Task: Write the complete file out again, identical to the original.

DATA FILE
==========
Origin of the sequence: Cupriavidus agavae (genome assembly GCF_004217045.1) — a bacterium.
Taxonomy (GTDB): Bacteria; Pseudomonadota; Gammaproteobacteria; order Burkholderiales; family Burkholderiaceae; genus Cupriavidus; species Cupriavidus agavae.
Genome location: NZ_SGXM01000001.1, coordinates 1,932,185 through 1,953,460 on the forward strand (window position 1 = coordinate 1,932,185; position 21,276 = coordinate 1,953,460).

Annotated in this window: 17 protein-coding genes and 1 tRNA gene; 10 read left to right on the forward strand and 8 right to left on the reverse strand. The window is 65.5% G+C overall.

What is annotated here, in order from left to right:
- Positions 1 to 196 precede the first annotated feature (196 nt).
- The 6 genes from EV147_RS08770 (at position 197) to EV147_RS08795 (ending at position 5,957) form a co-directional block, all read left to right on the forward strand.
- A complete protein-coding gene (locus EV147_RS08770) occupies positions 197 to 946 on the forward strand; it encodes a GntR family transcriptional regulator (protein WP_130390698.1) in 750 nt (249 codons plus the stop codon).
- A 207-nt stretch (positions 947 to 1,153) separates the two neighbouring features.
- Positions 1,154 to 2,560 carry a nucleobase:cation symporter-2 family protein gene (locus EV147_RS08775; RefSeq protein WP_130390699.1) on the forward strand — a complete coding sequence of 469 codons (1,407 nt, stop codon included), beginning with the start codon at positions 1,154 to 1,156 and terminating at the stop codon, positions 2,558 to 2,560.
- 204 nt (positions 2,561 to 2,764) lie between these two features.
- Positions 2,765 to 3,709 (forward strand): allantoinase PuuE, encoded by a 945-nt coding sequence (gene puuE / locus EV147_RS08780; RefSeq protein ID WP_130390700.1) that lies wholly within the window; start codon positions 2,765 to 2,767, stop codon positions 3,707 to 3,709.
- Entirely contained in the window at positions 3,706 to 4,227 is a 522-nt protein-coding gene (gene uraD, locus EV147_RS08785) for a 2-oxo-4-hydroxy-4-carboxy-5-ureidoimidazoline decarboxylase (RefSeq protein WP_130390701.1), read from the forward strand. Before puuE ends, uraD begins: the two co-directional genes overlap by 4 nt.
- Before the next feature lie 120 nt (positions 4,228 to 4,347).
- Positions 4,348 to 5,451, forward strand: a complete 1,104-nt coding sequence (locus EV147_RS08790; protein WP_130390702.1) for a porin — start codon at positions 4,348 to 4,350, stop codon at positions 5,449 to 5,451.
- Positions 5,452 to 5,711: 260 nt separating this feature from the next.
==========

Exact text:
Origin of the sequence: Cupriavidus agavae (genome assembly GCF_004217045.1) — a bacterium.
Taxonomy (GTDB): Bacteria; Pseudomonadota; Gammaproteobacteria; order Burkholderiales; family Burkholderiaceae; genus Cupriavidus; species Cupriavidus agavae.
Genome location: NZ_SGXM01000001.1, coordinates 1,932,185 through 1,953,460 on the forward strand (window position 1 = coordinate 1,932,185; position 21,276 = coordinate 1,953,460).

Annotated in this window: 17 protein-coding genes and 1 tRNA gene; 10 read left to right on the forward strand and 8 right to left on the reverse strand. The window is 65.5% G+C overall.

What is annotated here, in order from left to right:
- Positions 1 to 196 precede the first annotated feature (196 nt).
- The 6 genes from EV147_RS08770 (at position 197) to EV147_RS08795 (ending at position 5,957) form a co-directional block, all read left to right on the forward strand.
- A complete protein-coding gene (locus EV147_RS08770) occupies positions 197 to 946 on the forward strand; it encodes a GntR family transcriptional regulator (protein WP_130390698.1) in 750 nt (249 codons plus the stop codon).
- A 207-nt stretch (positions 947 to 1,153) separates the two neighbouring features.
- Positions 1,154 to 2,560 carry a nucleobase:cation symporter-2 family protein gene (locus EV147_RS08775; RefSeq protein WP_130390699.1) on the forward strand — a complete coding sequence of 469 codons (1,407 nt, stop codon included), beginning with the start codon at positions 1,154 to 1,156 and terminating at the stop codon, positions 2,558 to 2,560.
- 204 nt (positions 2,561 to 2,764) lie between these two features.
- Positions 2,765 to 3,709 (forward strand): allantoinase PuuE, encoded by a 945-nt coding sequence (gene puuE / locus EV147_RS08780; RefSeq protein ID WP_130390700.1) that lies wholly within the window; start codon positions 2,765 to 2,767, stop codon positions 3,707 to 3,709.
- Entirely contained in the window at positions 3,706 to 4,227 is a 522-nt protein-coding gene (gene uraD, locus EV147_RS08785) for a 2-oxo-4-hydroxy-4-carboxy-5-ureidoimidazoline decarboxylase (RefSeq protein WP_130390701.1), read from the forward strand. Before puuE ends, uraD begins: the two co-directional genes overlap by 4 nt.
- Before the next feature lie 120 nt (positions 4,228 to 4,347).
- Positions 4,348 to 5,451, forward strand: a complete 1,104-nt coding sequence (locus EV147_RS08790; protein WP_130390702.1) for a porin — start codon at positions 4,348 to 4,350, stop codon at positions 5,449 to 5,451.
- Positions 5,452 to 5,711: 260 nt separating this feature from the next.